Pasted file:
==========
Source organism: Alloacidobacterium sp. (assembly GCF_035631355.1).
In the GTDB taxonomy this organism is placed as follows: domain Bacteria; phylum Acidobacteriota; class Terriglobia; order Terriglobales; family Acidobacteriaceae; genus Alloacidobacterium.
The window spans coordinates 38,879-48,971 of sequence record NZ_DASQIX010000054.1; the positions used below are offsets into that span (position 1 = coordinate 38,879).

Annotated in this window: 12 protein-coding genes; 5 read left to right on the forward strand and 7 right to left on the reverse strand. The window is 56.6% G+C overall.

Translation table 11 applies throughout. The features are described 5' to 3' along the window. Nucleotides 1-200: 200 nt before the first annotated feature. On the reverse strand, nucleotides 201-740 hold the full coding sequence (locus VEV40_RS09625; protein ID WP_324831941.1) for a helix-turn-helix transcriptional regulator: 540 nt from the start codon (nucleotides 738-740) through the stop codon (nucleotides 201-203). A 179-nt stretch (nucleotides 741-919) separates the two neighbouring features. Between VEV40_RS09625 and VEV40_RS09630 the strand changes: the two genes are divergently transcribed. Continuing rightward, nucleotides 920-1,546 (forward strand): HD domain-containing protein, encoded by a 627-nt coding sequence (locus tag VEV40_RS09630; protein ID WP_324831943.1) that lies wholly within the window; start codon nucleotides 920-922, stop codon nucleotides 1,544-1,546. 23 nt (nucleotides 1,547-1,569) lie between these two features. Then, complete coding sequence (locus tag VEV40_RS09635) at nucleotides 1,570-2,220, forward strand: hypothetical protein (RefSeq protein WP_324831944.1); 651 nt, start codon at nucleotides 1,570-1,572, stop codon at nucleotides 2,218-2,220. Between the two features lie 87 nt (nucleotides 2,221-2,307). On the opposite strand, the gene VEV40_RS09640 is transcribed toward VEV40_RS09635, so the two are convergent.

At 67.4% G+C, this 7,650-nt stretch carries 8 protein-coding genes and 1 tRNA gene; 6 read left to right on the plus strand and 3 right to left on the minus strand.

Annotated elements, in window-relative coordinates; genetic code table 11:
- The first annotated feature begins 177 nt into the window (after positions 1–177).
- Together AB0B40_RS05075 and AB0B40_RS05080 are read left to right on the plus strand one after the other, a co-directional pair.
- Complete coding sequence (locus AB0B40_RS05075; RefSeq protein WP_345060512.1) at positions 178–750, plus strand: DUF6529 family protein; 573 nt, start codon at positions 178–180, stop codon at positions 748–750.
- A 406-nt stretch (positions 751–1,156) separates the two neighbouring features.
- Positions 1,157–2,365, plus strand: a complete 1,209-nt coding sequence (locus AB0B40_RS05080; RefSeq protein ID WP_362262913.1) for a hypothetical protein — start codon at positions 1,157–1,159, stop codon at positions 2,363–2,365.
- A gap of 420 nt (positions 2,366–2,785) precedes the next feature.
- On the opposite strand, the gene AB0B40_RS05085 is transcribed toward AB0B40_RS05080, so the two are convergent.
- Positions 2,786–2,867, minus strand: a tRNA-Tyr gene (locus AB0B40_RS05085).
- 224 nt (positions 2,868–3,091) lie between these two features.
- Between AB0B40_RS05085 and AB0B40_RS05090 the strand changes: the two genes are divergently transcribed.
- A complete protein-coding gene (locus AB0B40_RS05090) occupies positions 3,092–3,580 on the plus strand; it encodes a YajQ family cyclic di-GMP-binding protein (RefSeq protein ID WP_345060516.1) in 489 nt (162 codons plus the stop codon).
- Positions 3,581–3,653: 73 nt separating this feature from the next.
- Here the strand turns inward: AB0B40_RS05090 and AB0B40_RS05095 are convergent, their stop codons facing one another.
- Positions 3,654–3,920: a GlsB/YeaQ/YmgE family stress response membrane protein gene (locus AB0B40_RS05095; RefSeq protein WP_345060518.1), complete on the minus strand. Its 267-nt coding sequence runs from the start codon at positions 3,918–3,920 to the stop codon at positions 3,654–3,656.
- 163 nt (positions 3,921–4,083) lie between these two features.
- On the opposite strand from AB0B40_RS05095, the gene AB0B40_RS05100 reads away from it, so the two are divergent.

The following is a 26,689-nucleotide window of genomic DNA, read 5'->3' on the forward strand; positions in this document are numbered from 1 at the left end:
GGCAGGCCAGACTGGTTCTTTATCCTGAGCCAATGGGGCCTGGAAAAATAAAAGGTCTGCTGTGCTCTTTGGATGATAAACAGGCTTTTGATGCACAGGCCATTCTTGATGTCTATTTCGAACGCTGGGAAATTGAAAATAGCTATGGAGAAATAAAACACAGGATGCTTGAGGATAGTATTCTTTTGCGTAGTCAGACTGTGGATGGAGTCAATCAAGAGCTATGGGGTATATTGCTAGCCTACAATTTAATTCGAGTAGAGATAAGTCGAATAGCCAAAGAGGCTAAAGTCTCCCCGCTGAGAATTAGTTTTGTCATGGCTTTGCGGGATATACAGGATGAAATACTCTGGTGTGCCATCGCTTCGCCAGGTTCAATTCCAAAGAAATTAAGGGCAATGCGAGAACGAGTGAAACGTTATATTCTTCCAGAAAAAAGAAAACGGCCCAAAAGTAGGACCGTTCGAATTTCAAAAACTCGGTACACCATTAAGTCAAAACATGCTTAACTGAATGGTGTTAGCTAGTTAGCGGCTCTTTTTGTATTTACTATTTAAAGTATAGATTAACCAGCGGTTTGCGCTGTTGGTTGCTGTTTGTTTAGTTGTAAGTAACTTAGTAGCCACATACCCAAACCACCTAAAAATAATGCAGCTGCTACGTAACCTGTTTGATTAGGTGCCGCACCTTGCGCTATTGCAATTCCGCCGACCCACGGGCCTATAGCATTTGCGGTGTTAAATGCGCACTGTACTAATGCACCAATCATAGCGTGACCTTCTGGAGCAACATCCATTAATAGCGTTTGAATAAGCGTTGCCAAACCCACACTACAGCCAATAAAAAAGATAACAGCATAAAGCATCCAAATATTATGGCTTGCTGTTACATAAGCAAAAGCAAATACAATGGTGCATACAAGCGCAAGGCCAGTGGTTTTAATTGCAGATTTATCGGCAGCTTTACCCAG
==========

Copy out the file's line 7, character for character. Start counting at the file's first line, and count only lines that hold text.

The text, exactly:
Annotated elements, in window-relative coordinates; genetic code table 11: